Lavender is in bloom!

Lovely lavender is blooming here at Butternut Gardens LLC and you can pick some up at The Little White Flower Cottage on site here.  I grow three varieties and all smell heavenly. Guess who loves lavender as much as you do... bumblebees. They are all over this wonderful flower. With our bumblebee populations declining, I love knowing that I am growing something, which helps them. I ask you to please consider growing some lavender plants if you have space for them. Lavender prefers full sun and good drainage. You can add builder's sand to give better drainage. Also, lime will increase your soil's pH, which is also beneficial to lavender since it likes a bit more alkaline a soil than our soils are naturally. Beyond this, lavender is not tricky. You will enjoy the flowers, the gorgeous silvery grey foliage and the visiting bumblebees.


A crow soars overhead. This is not one of the "blackbirds" which this post discusses at its onstart.

A crow soars overhead. This is not one of the "blackbirds" which this post discusses at its onstart.

As I walked the garden rows, I suddenly saw in the sky what looked like leaves, swirling with the wind currents, swiftly falling and then just as swiftly being swept up before yielding again to a downward spiral in what I assumed to be their one magic “mass migration” from tree branch and twig to the awaiting ground. They were not leaves. In an instant the flock of black birds aligned itself so perfectly into a single coordinated pattern of flight. In another instant the group swooped down, turned wings sideways to soar upward again, and then with a more chaotic flap of landing wings settled onto the outstretched branches, now bare of leaves, of the shagbark hickory. With wings folded down, the noise commenced. Nearly piercing and yet, at the same time, with so many individuals contributing, it seemed more like a conglomerated humming. A background sound filling the sky. Chatter. Chatter. Chatter. I could only listen, deaf to its meaning, but knowing it surely meant something.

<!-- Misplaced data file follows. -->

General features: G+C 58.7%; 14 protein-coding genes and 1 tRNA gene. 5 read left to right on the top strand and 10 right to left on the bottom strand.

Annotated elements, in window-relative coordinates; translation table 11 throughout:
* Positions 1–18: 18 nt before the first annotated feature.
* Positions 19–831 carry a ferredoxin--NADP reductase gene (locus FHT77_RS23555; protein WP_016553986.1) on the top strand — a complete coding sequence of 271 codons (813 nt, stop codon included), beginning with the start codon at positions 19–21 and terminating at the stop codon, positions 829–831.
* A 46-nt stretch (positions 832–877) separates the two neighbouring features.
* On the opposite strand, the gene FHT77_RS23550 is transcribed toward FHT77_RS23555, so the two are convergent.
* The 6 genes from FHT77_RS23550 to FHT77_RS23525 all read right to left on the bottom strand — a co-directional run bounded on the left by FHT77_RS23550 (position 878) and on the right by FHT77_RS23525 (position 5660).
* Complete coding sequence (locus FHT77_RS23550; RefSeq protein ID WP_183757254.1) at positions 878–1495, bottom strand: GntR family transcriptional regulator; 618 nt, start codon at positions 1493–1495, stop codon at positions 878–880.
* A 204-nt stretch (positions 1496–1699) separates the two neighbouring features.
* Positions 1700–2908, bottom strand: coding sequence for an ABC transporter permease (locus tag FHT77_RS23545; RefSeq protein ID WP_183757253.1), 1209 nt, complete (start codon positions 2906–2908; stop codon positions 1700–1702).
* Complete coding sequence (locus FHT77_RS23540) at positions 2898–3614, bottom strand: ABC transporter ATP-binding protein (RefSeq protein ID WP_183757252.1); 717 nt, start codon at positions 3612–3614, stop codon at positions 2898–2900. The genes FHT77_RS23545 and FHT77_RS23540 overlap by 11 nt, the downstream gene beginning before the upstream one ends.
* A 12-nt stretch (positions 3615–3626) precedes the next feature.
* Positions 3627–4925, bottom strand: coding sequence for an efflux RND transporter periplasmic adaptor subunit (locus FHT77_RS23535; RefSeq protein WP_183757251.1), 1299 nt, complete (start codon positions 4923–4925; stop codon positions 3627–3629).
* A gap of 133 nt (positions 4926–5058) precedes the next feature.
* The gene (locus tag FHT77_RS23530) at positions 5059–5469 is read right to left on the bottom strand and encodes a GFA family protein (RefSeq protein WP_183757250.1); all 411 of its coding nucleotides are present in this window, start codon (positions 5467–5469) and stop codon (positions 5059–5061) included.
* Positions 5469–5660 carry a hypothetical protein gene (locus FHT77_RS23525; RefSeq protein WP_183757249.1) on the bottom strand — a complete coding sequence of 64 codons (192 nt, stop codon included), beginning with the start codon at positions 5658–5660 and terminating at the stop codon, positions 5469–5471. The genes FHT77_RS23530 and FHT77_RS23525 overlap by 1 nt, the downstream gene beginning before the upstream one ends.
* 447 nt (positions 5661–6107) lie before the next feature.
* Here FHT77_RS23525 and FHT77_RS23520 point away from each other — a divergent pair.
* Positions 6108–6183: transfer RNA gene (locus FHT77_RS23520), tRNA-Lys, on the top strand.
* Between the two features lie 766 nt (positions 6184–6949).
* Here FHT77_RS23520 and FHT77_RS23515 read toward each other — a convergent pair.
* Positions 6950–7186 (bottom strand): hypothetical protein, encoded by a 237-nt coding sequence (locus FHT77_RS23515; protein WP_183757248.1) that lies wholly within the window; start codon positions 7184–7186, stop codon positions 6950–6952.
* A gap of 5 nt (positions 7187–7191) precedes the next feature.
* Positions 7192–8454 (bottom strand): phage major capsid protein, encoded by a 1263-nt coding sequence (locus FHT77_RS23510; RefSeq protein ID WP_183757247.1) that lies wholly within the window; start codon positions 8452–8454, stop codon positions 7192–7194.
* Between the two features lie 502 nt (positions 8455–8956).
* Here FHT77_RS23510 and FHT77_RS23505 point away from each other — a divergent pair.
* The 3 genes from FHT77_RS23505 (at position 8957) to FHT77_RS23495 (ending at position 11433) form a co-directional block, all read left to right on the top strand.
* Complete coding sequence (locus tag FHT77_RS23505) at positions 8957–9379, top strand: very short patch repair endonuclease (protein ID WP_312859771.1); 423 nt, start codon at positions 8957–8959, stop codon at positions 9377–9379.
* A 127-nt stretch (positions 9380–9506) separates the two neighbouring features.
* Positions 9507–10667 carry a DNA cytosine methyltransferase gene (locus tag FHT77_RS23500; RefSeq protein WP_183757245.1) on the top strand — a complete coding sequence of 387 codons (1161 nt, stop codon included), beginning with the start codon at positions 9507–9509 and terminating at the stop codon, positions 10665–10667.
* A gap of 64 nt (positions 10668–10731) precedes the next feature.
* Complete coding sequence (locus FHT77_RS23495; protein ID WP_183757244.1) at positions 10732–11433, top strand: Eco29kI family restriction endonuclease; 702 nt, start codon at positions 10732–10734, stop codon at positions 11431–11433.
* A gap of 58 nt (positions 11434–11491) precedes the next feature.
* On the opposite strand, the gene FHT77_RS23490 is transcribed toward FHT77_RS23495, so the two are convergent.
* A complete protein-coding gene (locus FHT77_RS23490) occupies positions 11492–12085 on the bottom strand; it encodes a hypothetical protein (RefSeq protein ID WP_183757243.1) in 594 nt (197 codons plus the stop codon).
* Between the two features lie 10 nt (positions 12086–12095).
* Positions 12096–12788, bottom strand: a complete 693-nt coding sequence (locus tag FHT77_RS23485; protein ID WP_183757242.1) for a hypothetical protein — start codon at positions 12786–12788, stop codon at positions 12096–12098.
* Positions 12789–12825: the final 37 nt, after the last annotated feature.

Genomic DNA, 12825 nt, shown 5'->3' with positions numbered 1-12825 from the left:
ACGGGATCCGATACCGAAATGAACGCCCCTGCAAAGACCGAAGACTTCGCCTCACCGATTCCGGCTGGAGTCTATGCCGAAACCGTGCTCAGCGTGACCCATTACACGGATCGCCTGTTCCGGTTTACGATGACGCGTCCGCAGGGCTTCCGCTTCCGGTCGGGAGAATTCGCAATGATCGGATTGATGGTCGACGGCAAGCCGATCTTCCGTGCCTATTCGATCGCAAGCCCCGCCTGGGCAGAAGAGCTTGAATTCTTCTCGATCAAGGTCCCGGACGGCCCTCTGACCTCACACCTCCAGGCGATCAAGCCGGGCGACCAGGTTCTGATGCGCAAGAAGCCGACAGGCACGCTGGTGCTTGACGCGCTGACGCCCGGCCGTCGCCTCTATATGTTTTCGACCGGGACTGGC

As I garden and farm I slip into the outdoor world daily. So often I must simply watch as an ignorant, but interested, bystander. I lament the times my work forces me to make a big impression on the soil and plants, when I must pull out old plants, which harbor insects or seeds, or when I must dig to plant, and disturb a toad’s familiar territory. I want so desperately to fit in and to not destroy. I find it such a difficult position in which to be, simply by being human.  Every day I try my best to be a good steward of our land and natural resources – animals, insects, plants, soil flora and fauna, water, air and mineral sources alike. It is my goal, always, to softly fold into the gentle arms of this earth, and leave a kiss, because, truly, I love that it shares so much with me every time I step outside.